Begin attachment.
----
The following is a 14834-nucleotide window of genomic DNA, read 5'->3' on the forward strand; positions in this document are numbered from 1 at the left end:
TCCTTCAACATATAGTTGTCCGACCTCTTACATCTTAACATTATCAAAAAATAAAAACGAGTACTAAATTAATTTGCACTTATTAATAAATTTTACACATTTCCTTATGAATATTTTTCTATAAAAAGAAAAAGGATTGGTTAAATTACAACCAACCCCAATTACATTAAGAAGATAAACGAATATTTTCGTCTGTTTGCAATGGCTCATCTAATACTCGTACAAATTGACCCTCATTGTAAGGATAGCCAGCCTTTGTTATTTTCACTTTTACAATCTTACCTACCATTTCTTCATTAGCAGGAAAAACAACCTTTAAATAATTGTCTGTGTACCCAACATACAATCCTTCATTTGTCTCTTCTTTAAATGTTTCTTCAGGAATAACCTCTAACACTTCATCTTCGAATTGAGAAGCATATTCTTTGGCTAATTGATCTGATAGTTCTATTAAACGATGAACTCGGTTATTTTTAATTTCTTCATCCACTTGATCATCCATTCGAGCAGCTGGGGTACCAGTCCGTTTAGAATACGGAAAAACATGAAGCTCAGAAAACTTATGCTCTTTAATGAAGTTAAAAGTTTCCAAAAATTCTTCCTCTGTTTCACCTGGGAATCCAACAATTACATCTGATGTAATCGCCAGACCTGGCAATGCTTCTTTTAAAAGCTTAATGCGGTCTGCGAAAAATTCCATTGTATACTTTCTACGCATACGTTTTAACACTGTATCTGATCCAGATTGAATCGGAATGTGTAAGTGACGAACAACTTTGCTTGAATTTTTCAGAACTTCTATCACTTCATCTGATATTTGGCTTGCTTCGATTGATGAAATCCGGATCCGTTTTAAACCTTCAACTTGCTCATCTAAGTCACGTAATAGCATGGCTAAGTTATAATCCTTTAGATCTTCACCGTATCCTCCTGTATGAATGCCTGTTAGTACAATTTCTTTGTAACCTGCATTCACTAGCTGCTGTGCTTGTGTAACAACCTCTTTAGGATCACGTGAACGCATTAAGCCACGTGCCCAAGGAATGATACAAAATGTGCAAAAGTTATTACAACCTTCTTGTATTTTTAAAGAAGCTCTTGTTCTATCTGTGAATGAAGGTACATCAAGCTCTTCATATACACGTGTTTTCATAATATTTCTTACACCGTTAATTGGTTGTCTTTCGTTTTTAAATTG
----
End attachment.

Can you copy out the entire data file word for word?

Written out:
The following is a 14834-nucleotide window of genomic DNA, read 5'->3' on the forward strand; positions in this document are numbered from 1 at the left end:
TCCTTCAACATATAGTTGTCCGACCTCTTACATCTTAACATTATCAAAAAATAAAAACGAGTACTAAATTAATTTGCACTTATTAATAAATTTTACACATTTCCTTATGAATATTTTTCTATAAAAAGAAAAAGGATTGGTTAAATTACAACCAACCCCAATTACATTAAGAAGATAAACGAATATTTTCGTCTGTTTGCAATGGCTCATCTAATACTCGTACAAATTGACCCTCATTGTAAGGATAGCCAGCCTTTGTTATTTTCACTTTTACAATCTTACCTACCATTTCTTCATTAGCAGGAAAAACAACCTTTAAATAATTGTCTGTGTACCCAACATACAATCCTTCATTTGTCTCTTCTTTAAATGTTTCTTCAGGAATAACCTCTAACACTTCATCTTCGAATTGAGAAGCATATTCTTTGGCTAATTGATCTGATAGTTCTATTAAACGATGAACTCGGTTATTTTTAATTTCTTCATCCACTTGATCATCCATTCGAGCAGCTGGGGTACCAGTCCGTTTAGAATACGGAAAAACATGAAGCTCAGAAAACTTATGCTCTTTAATGAAGTTAAAAGTTTCCAAAAATTCTTCCTCTGTTTCACCTGGGAATCCAACAATTACATCTGATGTAATCGCCAGACCTGGCAATGCTTCTTTTAAAAGCTTAATGCGGTCTGCGAAAAATTCCATTGTATACTTTCTACGCATACGTTTTAACACTGTATCTGATCCAGATTGAATCGGAATGTGTAAGTGACGAACAACTTTGCTTGAATTTTTCAGAACTTCTATCACTTCATCTGATATTTGGCTTGCTTCGATTGATGAAATCCGGATCCGTTTTAAACCTTCAACTTGCTCATCTAAGTCACGTAATAGCATGGCTAAGTTATAATCCTTTAGATCTTCACCGTATCCTCCTGTATGAATGCCTGTTAGTACAATTTCTTTGTAACCTGCATTCACTAGCTGCTGTGCTTGTGTAACAACCTCTTTAGGATCACGTGAACGCATTAAGCCACGTGCCCAAGGAATGATACAAAATGTGCAAAAGTTATTACAACCTTCTTGTATTTTTAAAGAAGCTCTTGTTCTATCTGTGAATGAAGGTACATCAAGCTCTTCATATACACGTGTTTTCATAATATTTCTTACACCGTTAATTGGTTGTCTTTCGTTTTTAAATTG